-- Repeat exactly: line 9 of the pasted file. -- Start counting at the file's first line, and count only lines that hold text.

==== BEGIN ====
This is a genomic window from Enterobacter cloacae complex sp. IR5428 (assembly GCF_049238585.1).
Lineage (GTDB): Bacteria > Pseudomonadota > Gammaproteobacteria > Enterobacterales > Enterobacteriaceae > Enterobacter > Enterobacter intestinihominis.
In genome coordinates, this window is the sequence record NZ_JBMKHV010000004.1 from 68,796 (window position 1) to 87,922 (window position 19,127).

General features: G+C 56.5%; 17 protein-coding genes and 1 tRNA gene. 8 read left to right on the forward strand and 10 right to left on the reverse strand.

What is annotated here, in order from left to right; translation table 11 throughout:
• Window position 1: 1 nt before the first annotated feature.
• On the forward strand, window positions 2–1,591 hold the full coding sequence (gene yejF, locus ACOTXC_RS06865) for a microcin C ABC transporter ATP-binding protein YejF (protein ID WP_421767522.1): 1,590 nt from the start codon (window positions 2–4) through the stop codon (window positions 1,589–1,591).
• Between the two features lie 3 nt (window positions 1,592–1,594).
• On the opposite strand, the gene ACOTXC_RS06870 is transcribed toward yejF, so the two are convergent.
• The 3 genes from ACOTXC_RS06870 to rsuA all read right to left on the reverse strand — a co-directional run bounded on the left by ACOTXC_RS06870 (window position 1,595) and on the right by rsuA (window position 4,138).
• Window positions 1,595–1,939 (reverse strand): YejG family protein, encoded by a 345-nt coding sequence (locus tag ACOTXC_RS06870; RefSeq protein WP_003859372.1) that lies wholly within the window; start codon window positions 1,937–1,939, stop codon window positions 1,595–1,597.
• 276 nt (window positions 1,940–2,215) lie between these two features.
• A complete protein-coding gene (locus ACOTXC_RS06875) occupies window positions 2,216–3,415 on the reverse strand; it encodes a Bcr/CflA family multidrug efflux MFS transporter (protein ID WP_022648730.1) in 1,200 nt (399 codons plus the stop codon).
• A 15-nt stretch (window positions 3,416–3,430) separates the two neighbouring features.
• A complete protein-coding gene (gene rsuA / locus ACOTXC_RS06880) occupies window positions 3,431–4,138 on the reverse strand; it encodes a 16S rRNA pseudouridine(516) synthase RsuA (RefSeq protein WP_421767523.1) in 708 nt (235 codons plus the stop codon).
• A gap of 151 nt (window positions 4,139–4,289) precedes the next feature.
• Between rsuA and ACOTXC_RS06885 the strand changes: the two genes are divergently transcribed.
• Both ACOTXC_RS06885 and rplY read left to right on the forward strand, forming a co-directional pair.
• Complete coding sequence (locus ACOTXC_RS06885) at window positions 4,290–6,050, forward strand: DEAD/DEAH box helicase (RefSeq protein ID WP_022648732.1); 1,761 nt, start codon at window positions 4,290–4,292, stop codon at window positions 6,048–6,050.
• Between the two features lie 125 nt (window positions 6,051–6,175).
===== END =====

• On the opposite strand, the gene ACOTXC_RS06870 is transcribed toward yejF, so the two are convergent.